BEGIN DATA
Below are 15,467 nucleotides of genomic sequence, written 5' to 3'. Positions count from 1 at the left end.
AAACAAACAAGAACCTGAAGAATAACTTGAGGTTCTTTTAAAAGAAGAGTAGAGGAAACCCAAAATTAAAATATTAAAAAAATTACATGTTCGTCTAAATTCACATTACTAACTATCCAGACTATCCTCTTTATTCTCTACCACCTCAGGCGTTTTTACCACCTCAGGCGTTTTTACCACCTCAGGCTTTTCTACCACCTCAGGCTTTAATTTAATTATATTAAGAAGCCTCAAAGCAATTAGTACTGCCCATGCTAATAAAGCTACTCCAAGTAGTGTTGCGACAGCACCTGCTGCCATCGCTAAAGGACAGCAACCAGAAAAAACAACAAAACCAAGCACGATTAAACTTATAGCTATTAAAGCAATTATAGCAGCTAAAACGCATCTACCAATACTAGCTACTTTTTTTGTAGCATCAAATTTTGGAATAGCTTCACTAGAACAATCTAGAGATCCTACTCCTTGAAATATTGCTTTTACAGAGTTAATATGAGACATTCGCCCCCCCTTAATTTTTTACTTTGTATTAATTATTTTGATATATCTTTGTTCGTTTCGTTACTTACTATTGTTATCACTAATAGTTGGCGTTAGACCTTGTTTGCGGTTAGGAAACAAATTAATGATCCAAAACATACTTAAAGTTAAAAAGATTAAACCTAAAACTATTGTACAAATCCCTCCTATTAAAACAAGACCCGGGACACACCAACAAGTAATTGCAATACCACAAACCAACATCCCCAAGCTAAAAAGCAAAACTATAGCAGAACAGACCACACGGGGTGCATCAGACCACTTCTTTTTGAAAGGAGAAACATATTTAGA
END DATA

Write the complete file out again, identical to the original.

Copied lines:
Below are 15,467 nucleotides of genomic sequence, written 5' to 3'. Positions count from 1 at the left end.
AAACAAACAAGAACCTGAAGAATAACTTGAGGTTCTTTTAAAAGAAGAGTAGAGGAAACCCAAAATTAAAATATTAAAAAAATTACATGTTCGTCTAAATTCACATTACTAACTATCCAGACTATCCTCTTTATTCTCTACCACCTCAGGCGTTTTTACCACCTCAGGCGTTTTTACCACCTCAGGCTTTTCTACCACCTCAGGCTTTAATTTAATTATATTAAGAAGCCTCAAAGCAATTAGTACTGCCCATGCTAATAAAGCTACTCCAAGTAGTGTTGCGACAGCACCTGCTGCCATCGCTAAAGGACAGCAACCAGAAAAAACAACAAAACCAAGCACGATTAAACTTATAGCTATTAAAGCAATTATAGCAGCTAAAACGCATCTACCAATACTAGCTACTTTTTTTGTAGCATCAAATTTTGGAATAGCTTCACTAGAACAATCTAGAGATCCTACTCCTTGAAATATTGCTTTTACAGAGTTAATATGAGACATTCGCCCCCCCTTAATTTTTTACTTTGTATTAATTATTTTGATATATCTTTGTTCGTTTCGTTACTTACTATTGTTATCACTAATAGTTGGCGTTAGACCTTGTTTGCGGTTAGGAAACAAATTAATGATCCAAAACATACTTAAAGTTAAAAAGATTAAACCTAAAACTATTGTACAAATCCCTCCTATTAAAACAAGACCCGGGACACACCAACAAGTAATTGCAATACCACAAACCAACATCCCCAAGCTAAAAAGCAAAACTATAGCAGAACAGACCACACGGGGTGCATCAGACCACTTCTTTTTGAAAGGAGAAACATATTTAGA